Living with Diabetes
Managing your diabetes later in life is just as important as when you were younger. In fact there are huge advantages to managing your diabetes as you age, the biggest being mobility and ability to do everyday tasks.
Complications of Diabetes
Elderly people are often more frail and therefore more likely to develop the complications of diabetes, and have a harder time managing them. Exercise and dietary changes are also more difficult when we are older and can contribute to worsening complications. All diabetes complications can occur in elderly people, however cognitive complications such as a decrease in learning ability, understanding, and remembering are more common. Elderly people are also more likely to experience low blood sugars, also known as hypoglycemia.
Hypoglycemia is a condition when your blood sugar levels drop below 4.0 mmol/L. In the elderly hypoglycemia is more common due to a decrease in the release of glucagon (a hormone responsible for increasing blood sugar levels). Elderly people are also often unaware of the symptoms of hypoglycemia. Reduced mental activity may cause individuals to be unable to recognize the symptoms of hypoglycemia, and physical impairment may prevent individuals from being able to properly treat their low blood sugar. Certain medications such as beta-blockers can mask the symptoms of hypoglycemia. If you are taking a beta-blocker it is important to monitor your blood sugar levels. Episodes of severe hypoglycemia may increase your risk for dementia.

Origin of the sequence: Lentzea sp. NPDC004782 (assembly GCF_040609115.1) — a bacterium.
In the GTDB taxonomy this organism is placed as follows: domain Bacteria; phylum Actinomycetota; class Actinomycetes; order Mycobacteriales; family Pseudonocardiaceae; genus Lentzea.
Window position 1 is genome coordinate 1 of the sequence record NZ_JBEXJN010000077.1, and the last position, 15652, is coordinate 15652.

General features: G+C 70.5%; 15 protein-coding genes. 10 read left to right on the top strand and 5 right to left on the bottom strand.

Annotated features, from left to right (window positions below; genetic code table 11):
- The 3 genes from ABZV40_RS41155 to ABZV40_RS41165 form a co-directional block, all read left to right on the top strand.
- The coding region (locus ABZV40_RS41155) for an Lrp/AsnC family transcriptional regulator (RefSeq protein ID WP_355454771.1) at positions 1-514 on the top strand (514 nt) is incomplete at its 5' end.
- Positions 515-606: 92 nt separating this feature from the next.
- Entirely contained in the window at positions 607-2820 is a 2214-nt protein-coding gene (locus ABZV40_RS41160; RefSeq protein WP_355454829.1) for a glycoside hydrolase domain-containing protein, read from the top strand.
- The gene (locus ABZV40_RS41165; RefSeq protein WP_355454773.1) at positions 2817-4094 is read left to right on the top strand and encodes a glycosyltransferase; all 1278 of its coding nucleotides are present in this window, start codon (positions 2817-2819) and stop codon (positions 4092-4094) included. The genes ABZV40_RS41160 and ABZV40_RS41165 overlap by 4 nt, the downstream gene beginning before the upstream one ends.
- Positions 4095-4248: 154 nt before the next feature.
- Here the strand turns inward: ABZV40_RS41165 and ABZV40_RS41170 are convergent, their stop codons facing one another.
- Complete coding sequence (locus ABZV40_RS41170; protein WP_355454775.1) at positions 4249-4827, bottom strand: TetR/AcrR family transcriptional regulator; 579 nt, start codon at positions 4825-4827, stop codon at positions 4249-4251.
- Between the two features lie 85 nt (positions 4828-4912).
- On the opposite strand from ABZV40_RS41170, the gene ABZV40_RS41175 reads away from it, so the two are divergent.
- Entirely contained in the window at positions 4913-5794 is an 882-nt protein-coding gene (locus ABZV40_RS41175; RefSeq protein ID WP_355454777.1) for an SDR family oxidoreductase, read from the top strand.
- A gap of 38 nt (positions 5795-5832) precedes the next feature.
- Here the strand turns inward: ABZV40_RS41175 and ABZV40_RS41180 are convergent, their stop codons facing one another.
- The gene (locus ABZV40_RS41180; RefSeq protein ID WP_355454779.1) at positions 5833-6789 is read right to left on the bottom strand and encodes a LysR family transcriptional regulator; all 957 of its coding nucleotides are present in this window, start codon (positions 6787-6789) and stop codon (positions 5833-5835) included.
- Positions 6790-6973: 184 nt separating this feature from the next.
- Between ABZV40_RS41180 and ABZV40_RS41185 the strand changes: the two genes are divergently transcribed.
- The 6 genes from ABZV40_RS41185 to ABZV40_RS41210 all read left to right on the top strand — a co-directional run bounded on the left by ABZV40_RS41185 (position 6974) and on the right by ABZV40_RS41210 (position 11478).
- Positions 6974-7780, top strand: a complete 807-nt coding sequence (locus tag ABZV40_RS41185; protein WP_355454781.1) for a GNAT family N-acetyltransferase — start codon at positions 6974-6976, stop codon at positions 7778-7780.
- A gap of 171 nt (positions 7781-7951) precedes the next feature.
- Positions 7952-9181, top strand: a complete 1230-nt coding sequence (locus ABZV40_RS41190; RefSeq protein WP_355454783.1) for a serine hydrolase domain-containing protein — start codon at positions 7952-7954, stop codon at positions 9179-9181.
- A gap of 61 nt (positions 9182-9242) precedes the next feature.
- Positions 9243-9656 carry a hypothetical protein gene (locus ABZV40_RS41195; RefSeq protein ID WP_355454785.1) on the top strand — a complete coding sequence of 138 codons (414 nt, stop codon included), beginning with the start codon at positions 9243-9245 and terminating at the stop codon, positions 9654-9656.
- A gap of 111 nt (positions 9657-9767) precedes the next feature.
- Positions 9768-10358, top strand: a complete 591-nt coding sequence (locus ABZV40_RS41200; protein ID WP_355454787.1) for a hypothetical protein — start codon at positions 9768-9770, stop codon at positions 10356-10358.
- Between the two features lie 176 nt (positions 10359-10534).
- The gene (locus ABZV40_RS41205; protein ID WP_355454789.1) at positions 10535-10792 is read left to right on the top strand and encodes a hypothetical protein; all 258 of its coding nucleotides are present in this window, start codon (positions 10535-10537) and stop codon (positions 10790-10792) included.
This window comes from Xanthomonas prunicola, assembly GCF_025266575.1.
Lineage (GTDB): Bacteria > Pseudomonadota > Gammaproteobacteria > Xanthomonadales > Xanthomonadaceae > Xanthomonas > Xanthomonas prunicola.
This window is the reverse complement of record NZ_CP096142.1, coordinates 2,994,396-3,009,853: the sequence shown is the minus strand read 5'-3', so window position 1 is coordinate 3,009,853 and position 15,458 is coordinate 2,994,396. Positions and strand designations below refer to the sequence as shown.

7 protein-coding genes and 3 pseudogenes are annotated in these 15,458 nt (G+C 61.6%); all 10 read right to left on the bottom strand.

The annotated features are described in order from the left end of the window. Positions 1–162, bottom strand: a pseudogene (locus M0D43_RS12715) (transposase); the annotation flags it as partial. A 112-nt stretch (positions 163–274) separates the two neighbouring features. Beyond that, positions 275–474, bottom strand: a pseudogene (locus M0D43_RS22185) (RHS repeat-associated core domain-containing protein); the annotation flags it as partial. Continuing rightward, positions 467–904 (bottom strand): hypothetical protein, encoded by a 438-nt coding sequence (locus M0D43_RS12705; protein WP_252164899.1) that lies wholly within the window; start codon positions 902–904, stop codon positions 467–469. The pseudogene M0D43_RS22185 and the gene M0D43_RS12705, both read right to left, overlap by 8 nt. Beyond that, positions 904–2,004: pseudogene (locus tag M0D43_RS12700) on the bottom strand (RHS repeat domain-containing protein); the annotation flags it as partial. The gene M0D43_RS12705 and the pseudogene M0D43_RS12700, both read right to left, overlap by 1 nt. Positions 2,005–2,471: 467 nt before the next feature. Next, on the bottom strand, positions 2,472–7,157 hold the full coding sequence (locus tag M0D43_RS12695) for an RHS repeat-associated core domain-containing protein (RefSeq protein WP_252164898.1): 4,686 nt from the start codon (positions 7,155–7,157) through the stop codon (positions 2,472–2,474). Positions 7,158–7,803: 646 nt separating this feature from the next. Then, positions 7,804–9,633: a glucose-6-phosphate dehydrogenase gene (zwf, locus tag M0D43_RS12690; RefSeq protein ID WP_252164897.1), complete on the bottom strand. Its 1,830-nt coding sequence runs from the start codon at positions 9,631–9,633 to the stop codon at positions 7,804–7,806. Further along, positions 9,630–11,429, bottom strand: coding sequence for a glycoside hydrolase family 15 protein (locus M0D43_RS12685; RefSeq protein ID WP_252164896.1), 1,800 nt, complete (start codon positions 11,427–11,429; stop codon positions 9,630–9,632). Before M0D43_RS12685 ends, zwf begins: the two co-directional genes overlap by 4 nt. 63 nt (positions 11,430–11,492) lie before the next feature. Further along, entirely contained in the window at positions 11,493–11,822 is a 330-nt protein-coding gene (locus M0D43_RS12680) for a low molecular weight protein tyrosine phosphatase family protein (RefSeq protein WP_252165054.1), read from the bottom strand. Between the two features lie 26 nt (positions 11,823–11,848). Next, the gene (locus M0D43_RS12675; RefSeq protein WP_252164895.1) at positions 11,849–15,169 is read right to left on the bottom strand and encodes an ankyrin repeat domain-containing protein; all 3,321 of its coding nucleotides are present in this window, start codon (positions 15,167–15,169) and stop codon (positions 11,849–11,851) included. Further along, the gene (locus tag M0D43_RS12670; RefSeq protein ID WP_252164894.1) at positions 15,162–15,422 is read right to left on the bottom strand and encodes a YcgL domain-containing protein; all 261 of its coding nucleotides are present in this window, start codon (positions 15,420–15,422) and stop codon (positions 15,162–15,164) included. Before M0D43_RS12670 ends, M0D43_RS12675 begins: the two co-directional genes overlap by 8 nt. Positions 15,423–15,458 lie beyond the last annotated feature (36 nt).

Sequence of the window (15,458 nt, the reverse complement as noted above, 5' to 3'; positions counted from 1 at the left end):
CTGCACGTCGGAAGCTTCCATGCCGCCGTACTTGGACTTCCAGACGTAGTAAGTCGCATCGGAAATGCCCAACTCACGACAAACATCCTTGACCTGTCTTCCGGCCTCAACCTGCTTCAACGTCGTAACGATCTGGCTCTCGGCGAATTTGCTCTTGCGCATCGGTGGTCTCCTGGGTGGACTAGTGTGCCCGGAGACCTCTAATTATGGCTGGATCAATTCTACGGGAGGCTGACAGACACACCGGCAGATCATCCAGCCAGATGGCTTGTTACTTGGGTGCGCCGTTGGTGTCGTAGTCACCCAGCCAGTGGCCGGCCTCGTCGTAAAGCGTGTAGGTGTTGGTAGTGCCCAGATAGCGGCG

You and your healthcare team may set your blood sugar targets higher to avoid hypoglycemia.
The medications you take for diabetes management may change, as you get older. A group of medications called sulphonylureas (Diamicron, DiaBeta, Amaryl) have an extremely high risk of causing hypoglycemia in older adults. If you are on insulin therapy, your regimen might change to help you avoid hypoglycemia.
If you have questions or concerns about your current medications you can speak with your doctor or pharmacist.
As we age what we choose to eat often changes too. This change can impact your diabetes management. When we get older often times we eat less protein which is very important for managing blood sugar levels and maintaining muscle mass. Cooking for one can be a challenge, and may cause some people to skip meals. Skipping meals increases the risk of experiencing a low blood sugar. Using meal replacements such as Glucerna can help avoid low blood sugars when you don’t feel like eating.
A registered dietitian can help you with continuing to eat a healthy diet.